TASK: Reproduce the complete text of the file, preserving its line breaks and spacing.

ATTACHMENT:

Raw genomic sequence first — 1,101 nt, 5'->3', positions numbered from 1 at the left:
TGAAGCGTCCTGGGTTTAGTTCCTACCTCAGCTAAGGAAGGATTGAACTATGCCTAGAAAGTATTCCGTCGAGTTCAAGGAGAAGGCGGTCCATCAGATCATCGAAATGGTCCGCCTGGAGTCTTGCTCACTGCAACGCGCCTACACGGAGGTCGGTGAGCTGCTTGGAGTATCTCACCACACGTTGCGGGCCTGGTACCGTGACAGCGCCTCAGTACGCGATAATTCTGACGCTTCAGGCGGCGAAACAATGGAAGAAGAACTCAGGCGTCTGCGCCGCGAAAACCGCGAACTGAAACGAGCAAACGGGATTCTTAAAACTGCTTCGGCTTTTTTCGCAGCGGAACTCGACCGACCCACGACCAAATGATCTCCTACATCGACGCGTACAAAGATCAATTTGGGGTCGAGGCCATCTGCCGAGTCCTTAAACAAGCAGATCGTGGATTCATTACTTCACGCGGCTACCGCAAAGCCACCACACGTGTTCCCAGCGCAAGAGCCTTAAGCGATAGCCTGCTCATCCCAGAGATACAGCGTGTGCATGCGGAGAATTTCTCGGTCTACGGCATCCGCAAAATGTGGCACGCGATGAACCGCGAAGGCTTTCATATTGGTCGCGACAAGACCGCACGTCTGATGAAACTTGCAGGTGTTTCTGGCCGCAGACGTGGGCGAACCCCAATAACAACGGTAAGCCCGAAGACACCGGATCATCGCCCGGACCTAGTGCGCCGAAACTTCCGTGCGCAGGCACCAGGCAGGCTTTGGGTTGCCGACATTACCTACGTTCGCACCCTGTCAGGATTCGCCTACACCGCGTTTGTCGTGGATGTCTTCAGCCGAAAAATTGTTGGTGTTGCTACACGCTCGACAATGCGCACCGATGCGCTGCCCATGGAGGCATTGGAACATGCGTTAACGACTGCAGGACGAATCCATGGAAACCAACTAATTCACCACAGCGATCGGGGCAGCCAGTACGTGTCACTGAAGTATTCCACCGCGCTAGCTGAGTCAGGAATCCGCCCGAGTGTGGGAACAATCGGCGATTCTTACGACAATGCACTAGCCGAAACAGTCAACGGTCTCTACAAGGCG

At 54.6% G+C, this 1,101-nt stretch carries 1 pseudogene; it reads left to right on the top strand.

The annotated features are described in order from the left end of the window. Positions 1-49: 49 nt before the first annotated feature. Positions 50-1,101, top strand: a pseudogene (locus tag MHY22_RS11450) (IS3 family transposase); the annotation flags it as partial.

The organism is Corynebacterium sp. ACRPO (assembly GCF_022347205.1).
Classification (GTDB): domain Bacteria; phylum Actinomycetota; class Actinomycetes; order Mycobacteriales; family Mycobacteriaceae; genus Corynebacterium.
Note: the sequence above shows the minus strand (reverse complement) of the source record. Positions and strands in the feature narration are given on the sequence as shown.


Raw genomic sequence first — 1,101 nt, 5'->3', positions numbered from 1 at the left:
TGAAGCGTCCTGGGTTTAGTTCCTACCTCAGCTAAGGAAGGATTGAACTATGCCTAGAAAGTATTCCGTCGAGTTCAAGGAGAAGGCGGTCCATCAGATCATCGAAATGGTCCGCCTGGAGTCTTGCTCACTGCAACGCGCCTACACGGAGGTCGGTGAGCTGCTTGGAGTATCTCACCACACGTTGCGGGCCTGGTACCGTGACAGCGCCTCAGTACGCGATAATTCTGACGCTTCAGGCGGCGAAACAATGGAAGAAGAACTCAGGCGTCTGCGCCGCGAAAACCGCGAACTGAAACGAGCAAACGGGATTCTTAAAACTGCTTCGGCTTTTTTCGCAGCGGAACTCGACCGACCCACGACCAAATGATCTCCTACATCGACGCGTACAAAGATCAATTTGGGGTCGAGGCCATCTGCCGAGTCCTTAAACAAGCAGATCGTGGATTCATTACTTCACGCGGCTACCGCAAAGCCACCACACGTGTTCCCAGCGCAAGAGCCTTAAGCGATAGCCTGCTCATCCCAGAGATACAGCGTGTGCATGCGGAGAATTTCTCGGTCTACGGCATCCGCAAAATGTGGCACGCGATGAACCGCGAAGGCTTTCATATTGGTCGCGACAAGACCGCACGTCTGATGAAACTTGCAGGTGTTTCTGGCCGCAGACGTGGGCGAACCCCAATAACAACGGTAAGCCCGAAGACACCGGATCATCGCCCGGACCTAGTGCGCCGAAACTTCCGTGCGCAGGCACCAGGCAGGCTTTGGGTTGCCGACATTACCTACGTTCGCACCCTGTCAGGATTCGCCTACACCGCGTTTGTCGTGGATGTCTTCAGCCGAAAAATTGTTGGTGTTGCTACACGCTCGACAATGCGCACCGATGCGCTGCCCATGGAGGCATTGGAACATGCGTTAACGACTGCAGGACGAATCCATGGAAACCAACTAATTCACCACAGCGATCGGGGCAGCCAGTACGTGTCACTGAAGTATTCCACCGCGCTAGCTGAGTCAGGAATCCGCCCGAGTGTGGGAACAATCGGCGATTCTTACGACAATGCACTAGCCGAAACAGTCAACGGTCTCTACAAGGCG

At 54.6% G+C, this 1,101-nt stretch carries 1 pseudogene; it reads left to right on the top strand.

The annotated features are described in order from the left end of the window. Positions 1-49: 49 nt before the first annotated feature. Positions 50-1,101, top strand: a pseudogene (locus tag MHY22_RS11450) (IS3 family transposase); the annotation flags it as partial.

The organism is Corynebacterium sp. ACRPO (assembly GCF_022347205.1).
Classification (GTDB): domain Bacteria; phylum Actinomycetota; class Actinomycetes; order Mycobacteriales; family Mycobacteriaceae; genus Corynebacterium.
Note: the sequence above shows the minus strand (reverse complement) of the source record. Positions and strands in the feature narration are given on the sequence as shown.